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Career and Technical Education (CTE) | Work-Based Learning

What Is Work-Based Learning?

June 4th, 2024 | 10 min. read

Brad Hummel

Brad Hummel

Coming from a family of educators, Brad knows both the joys and challenges of teaching well. Through his own teaching background, he’s experienced both firsthand. As a writer for iCEV, Brad’s goal is to help teachers empower their students by listening to educators’ concerns and creating content that answers their most pressing questions about career and technical education.

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Work-based learning (WBL) is a federally-supported program in career and technical education (CTE) that connects workplaces to the classroom to prepare students for real-world careers.

While every state has its own variations of work-based learning and what it entails, the goal of every program is the same — to prepare the next generation of the American workforce.

It’s an ambitious project, and one that derives its momentum, impact, and success from its alliance of teachers, administrators, and industry partners. These three groups of stakeholders work together to create systems and scenarios that help students thrive and develop professionally.

Through work-based learning, states are prepping their CTE students to enter the workforce with actual career experience under their belts!

While the full impact of WBL will take years to completely understand, the US Department of Education has plenty of data on student success, communications, participation, and more.

So how can you define a federal program that has so much participation and variation throughout the United States?

In this article, we'll seek to define work-based learning, its qualities, and its applications. When you've finished reading, you should better understand how WBL contributes to learning so you can use it in your CTE program!

Defining Work-Based Learning

As a broad definition, work-based learning is any program that places students both in the classroom and the workplace. However, because WBL receives support from state and federal government, it has stringent requirements to ensure it is run effectively and to the maximal benefit of those who participate.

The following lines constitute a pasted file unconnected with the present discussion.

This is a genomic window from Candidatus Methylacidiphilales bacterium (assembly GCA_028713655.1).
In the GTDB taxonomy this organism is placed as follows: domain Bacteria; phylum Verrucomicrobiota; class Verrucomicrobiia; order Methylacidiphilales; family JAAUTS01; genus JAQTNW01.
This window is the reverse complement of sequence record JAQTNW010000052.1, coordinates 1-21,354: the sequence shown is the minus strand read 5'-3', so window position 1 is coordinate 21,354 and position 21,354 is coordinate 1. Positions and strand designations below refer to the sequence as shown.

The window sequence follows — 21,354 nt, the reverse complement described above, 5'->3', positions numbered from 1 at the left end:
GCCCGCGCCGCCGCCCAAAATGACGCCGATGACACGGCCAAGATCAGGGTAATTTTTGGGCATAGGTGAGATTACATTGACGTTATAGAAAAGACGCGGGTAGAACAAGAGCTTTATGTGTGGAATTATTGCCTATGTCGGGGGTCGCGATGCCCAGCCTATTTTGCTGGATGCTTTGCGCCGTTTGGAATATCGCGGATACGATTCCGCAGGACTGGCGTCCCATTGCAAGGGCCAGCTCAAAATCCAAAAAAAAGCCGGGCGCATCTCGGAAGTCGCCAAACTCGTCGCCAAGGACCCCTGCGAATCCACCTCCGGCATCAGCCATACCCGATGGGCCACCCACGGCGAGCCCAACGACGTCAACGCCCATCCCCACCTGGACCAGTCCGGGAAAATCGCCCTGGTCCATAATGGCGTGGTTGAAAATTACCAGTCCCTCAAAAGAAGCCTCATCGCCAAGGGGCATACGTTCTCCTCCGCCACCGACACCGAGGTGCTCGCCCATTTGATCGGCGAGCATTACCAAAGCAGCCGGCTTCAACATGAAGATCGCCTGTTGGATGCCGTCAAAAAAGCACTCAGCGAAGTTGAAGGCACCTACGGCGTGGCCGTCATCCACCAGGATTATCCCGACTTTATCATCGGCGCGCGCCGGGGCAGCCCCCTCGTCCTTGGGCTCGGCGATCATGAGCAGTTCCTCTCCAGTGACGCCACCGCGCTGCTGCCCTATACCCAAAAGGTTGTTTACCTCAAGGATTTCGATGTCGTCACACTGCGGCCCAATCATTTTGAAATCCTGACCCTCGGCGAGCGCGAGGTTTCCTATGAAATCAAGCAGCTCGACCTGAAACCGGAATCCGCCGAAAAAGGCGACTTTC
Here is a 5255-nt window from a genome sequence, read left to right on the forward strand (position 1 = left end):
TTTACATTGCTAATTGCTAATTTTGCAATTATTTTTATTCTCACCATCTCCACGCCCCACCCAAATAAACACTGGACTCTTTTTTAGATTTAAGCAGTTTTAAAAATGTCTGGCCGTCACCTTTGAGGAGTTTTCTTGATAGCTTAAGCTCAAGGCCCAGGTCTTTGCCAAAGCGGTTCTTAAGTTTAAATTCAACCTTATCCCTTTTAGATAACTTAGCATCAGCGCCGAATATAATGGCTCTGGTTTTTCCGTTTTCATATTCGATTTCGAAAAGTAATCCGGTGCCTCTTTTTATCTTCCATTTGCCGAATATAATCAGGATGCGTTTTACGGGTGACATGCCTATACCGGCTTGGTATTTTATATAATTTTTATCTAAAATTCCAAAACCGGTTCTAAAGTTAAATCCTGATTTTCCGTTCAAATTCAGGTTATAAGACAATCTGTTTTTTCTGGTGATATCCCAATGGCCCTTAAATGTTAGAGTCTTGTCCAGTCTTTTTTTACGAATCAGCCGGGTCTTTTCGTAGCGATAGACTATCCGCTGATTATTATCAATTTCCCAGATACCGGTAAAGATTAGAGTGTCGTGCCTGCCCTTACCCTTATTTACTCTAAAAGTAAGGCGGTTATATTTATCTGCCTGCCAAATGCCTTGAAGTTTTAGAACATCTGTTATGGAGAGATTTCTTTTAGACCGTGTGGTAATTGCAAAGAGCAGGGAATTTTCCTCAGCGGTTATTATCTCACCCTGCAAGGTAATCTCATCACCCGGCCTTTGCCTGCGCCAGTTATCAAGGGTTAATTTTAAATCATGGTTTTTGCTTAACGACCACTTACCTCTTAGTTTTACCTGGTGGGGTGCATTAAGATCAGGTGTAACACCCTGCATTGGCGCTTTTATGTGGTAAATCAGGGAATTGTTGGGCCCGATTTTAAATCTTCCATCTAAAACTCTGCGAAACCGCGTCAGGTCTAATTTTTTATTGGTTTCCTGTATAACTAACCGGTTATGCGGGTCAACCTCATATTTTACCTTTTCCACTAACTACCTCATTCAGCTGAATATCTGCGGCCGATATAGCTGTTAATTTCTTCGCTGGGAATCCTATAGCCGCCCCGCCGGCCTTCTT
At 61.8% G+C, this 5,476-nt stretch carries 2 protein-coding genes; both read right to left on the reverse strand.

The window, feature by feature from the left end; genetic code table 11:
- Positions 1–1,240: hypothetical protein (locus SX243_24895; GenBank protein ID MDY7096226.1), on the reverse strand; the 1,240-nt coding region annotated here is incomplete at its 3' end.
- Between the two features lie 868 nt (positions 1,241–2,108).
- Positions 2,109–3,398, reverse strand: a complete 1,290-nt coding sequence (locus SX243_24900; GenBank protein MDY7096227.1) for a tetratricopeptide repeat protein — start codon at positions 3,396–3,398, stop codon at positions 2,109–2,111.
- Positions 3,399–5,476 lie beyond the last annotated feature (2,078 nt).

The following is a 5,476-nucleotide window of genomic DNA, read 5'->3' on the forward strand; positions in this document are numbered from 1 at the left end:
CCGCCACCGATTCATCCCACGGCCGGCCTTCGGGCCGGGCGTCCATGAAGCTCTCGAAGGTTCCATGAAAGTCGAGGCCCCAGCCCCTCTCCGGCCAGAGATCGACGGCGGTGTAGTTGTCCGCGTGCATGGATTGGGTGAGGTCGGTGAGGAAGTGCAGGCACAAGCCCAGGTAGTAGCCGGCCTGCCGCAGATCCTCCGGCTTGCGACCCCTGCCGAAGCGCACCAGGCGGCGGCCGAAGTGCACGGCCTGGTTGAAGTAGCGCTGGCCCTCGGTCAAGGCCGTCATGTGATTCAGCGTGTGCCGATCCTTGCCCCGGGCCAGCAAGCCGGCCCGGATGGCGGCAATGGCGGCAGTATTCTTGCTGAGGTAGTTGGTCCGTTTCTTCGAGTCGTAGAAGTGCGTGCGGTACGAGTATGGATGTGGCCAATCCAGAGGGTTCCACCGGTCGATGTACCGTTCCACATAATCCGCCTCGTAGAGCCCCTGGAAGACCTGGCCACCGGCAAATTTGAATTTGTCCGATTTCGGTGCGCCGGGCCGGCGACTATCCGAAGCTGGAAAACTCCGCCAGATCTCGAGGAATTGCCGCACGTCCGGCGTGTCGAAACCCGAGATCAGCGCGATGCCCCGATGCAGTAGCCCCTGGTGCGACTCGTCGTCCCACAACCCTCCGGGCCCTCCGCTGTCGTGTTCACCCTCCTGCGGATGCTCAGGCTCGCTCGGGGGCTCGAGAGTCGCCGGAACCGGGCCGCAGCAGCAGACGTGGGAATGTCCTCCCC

Here, you'll find a closer look at the specific attributes of an effective work-based learning program that complies with the federal requirements for WBL.


The U.S. Department of Education (DOE) places a strong emphasis on WBL activities, among other concepts.

A successful work-based learning program has to include activities that meet individual states’ definitions of appropriate instruction.

For example, the Commonwealth of Virginia has seven “types” of work-based learning strategies that are grouped into career exploration, pre-professional development, and career preparation. A compliant program must demonstrate how instruction falls into these categories.

Other states use similar models for defining WBL activities, but these categories often vary from state to state. It's best to check the individual requirements before your state before building a work-based learning partnership or program.


In addition to activities, work-based learning requires states to develop a unique framework for WBL along with an accompanying implementation guide.

The WBL framework helps ensure all programs are set up in a similar fashion so that they're effective in teaching key concepts regardless of the individual experiences of the participants. Meanwhile, the implementation guide works to create consistency across all programs by making it easier for schools to integrate work-based learning into their CTE programs.

A great example of using a framework and implementation guide in the state of Tennessee. Tennessee goes above and beyond in this area by providing resources that tell educators what they need to know before, during, and after students get placed in work-based learning programs.


Third, all work-based learning programs must receive input from local employers. That means the state is responsible for coordinating meetings with local employers and educators to verify the quality of work-based learning.

These meetings are run by separate organizations, like Colorado’s Workforce Development Council.

Meetings can cover student experiences in a work-based learning program, employer ideas for future changes, and even credentials that participants may earn for their time! This continual feedback helps improve and optimize individual programs to make work-based learning even more effective in the future.

Professional Development